During the 1999 Kosovo War the city hosted some 110,000 Deportees from Kosovo and became a base of operations for much of the refugee response by aid agencies in Albania.


Durrës is still an important link to Western Europe due to its port and its proximity to the Italian port cities, notably Bari, to which daily ferries run. As well as the dockyard, it also possess an important shipyard and manufacturing industries, notably producing leather, plastic and tobacco products. The neighbouring district also produces wine and a variety of foodstuffs.


A mosque in Durrës

Some important buildings in Durrës include the main library, the cultural center with the Aleksander Moisiu theater, the Estrada Theater, the puppet theater, and the philharmonic orchestra. There are also several museums such as the Archaeological Museum, Ahmet Zogu's Villa of Durrës and the Museum of History.

Orthodox church in Durrës

The city's beaches are also a popular destination for many foreign and local tourists, with an estimated 600,000 tourists visiting annually. Many Albanians from Tirana spend their summer vacations on the beaches of Durrës.

Due to the recent construction of a modern highway linking Tirana and Durrës, the travel time by motor vehicle is only approximately 30 minutes. The journey can also be made by train, albeit more slowly, for the token charge of 50 lekë (about US$ 0.40). There are roughly ten trains a day from Tirana.

As in other parts of Albania, numerous concrete bunkers built under the old dictatorship are situated in and around Durrës. They can be found every 100 to 150 metres (330 to 490 ft) along the city's beach. They were built to defend the country from a supposed foreign attack from either the West or the Warsaw Pact, which never happened; Albania now has an estimated 700,000 bunkers.

The largest amphitheatre in the Balkans is located in the city close to the harbour. This first-century construction is currently under consideration for inscription as a UNESCO World Heritage site.[11]

International relations

Twin towns — Sister cities

Notable People

See also


  1. ^ http://www.durres.gov.al/content/view/24/2/lang,en/
  2. ^ Instituti i Statistikës, Tirana
  3. ^ Wilkes, J. J. The Illyrians, 1992, ISBN 0631198075, page 96,"From Bouthoe to Epidamnus, a Greek city, the ..."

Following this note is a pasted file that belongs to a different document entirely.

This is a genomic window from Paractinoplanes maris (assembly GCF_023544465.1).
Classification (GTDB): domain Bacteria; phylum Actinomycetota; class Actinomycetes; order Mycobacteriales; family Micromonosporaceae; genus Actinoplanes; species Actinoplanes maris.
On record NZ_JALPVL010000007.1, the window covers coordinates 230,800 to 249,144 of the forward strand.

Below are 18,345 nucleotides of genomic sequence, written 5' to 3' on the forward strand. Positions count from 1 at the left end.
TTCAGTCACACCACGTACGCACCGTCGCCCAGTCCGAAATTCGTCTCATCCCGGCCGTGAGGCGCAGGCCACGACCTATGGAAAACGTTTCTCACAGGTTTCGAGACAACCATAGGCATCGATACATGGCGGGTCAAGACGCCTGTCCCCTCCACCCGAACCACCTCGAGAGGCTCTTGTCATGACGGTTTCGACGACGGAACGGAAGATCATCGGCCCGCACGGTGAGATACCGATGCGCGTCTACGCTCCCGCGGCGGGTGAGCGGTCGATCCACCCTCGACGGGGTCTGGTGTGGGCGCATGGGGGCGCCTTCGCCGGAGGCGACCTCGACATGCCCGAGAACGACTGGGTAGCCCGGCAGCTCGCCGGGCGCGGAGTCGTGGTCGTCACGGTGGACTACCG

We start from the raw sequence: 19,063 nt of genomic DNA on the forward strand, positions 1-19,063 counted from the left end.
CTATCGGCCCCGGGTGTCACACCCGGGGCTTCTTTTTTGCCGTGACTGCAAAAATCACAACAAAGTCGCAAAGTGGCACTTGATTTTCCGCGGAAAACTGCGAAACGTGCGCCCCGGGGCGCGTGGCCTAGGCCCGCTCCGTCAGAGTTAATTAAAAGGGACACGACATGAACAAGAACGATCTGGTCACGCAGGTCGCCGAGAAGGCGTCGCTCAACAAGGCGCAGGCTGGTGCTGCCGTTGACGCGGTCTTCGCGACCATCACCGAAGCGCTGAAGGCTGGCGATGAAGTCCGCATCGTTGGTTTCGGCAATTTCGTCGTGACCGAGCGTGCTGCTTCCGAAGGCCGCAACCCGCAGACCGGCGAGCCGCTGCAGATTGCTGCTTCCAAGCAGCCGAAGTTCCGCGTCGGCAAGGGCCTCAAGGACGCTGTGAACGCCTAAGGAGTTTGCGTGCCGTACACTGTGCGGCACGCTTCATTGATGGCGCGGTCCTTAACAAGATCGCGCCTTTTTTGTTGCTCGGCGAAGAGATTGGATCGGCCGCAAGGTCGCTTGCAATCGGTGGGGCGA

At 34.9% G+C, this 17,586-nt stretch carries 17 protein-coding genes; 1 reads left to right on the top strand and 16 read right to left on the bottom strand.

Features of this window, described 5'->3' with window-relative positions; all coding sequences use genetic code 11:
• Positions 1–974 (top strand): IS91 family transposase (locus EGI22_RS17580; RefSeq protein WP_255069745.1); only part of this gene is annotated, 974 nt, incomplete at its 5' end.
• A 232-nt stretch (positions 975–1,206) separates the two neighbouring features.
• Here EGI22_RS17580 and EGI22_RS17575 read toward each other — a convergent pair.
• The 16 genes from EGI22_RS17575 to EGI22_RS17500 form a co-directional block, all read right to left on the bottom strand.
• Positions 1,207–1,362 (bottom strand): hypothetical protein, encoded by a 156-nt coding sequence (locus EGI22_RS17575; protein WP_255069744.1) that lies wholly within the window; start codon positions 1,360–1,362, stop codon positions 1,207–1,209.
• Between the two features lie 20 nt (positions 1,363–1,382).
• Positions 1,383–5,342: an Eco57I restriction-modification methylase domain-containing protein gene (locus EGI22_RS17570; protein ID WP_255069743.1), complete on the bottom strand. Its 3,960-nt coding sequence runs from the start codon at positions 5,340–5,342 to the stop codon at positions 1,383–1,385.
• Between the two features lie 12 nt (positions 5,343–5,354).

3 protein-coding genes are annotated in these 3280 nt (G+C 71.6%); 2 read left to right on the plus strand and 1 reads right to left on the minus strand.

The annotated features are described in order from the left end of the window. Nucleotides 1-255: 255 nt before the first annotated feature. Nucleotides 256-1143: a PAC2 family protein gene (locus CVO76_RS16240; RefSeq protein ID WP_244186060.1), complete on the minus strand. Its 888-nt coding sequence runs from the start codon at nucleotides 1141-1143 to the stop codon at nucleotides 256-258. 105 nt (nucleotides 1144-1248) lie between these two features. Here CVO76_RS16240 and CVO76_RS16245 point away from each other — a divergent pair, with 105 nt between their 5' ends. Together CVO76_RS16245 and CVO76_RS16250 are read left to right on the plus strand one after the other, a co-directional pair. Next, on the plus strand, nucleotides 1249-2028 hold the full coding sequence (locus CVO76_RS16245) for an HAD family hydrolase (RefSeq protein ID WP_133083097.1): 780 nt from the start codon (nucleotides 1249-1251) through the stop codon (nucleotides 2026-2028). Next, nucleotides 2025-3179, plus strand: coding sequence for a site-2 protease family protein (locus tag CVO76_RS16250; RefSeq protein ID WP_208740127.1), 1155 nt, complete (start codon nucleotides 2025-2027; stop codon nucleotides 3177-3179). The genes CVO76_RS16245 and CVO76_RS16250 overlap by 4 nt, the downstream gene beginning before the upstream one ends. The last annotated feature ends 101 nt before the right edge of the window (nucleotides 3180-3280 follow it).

4. ^ Aristot. Pol. 2.1267b
  5. ^ A History of the Classical Greek World, 478 - 323 BC (Blackwell History of the Ancient World) by P. J. Rhodes, 2005, page 82: "... expelled the oligarchs, and the oligarchs joined with the neighbouring Taulantians in attacking Epidamnus, ..."
  6. ^ "The ruler of Pharos was a Greek, Demetrius",Lectures on Ancient History: From the Earliest Times to the Taking of ... - Page 353, by Barthold Georg Niebuhr
  7. ^ Wilkes, J. J. The Illyrians, 1992, p. 120, ISBN 0631198075, page 161, "... Gulf of Kotor. The Romans decided that enough had been achieved and hostilities ceased. The consuls handed over Illyria to Demetrius and withdrew the fleet and army to Epidamnus , ..."
  8. ^ Battles of the Greek and Roman Worlds: A Chronological Compendium of 667 Battles to 31Bc, from the Historians of the Ancient World (Greenhill Historic Series) by John Drogo Montagu, ISBN 1853673897, 2000, page 47
  9. ^ The History of the Manners and Customs of Ancient Greece: Volume 3 by James Augustus St. John, 2003, ISBN 1402154410, page 275
  10. ^ D/DU/DURAZZO.htm - LoveToKnow 1911
  11. ^ L'amphithéâtre de Durres - UNESCO World Heritage Centre

External links

Coordinates: 41°19′N 19°27′E / 41.317°N 19.45°E / 41.317; 19.45

Travel guide

Up to date as of January 14, 2010

From Wikitravel

Europe : Balkans : Albania : Durrës

Durrës is an Albanian Adriatic port city. It serves ferries to Bari (Italy) [1]. Alternative spellings of the cities name are Durrazzo (Italian), Drač (Драч, Serbo-Croatian) or Dyrrhachion (Δυρράχιον, Greek).

Get in

By boat

By bus

  • From Skopje, Macedonia, buses run through Durres on their way to Tirana. A typical Skopje-Tirana ticket costs around 25 Euro return.
  • Hotel Lido Durres

Address: Lagja.2; Rruga: Aleksander Goga Durres Albania

E-mail: info@hotellido-durres.com Telephone: +355 52 227941 Fax: +355 52 227941 [2]

  • Hotel Nais, Lagia 1, Rruga Naim Frasheri nr.46 (From the Port: 100 Meters toward the town center. Left on Naim Frasheri street, behind the tower.), [3]. checkout: 11:00am. An easy to find three star hotel, just off the main street. Close to the action but quiet. Breakfast is included. 40 Euros (double).  edit
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Up to date as of January 15, 2010

Definition from Wiktionary, a free dictionary

See also Durres



Alternative forms

  • Durres

Proper noun


  1. An Adriatic port city in Albania, on the site of Ancient Epidamnus
  2. A Catholic archiepiscopal see since 1300, which lost its metropolitan status and was merged into one archbishopric with the Albanian capital Tirana (Tirane, Tiranë; where the cathedral now is)
  3. An Orthodox archbishorpic


  • Durazzo (Italian)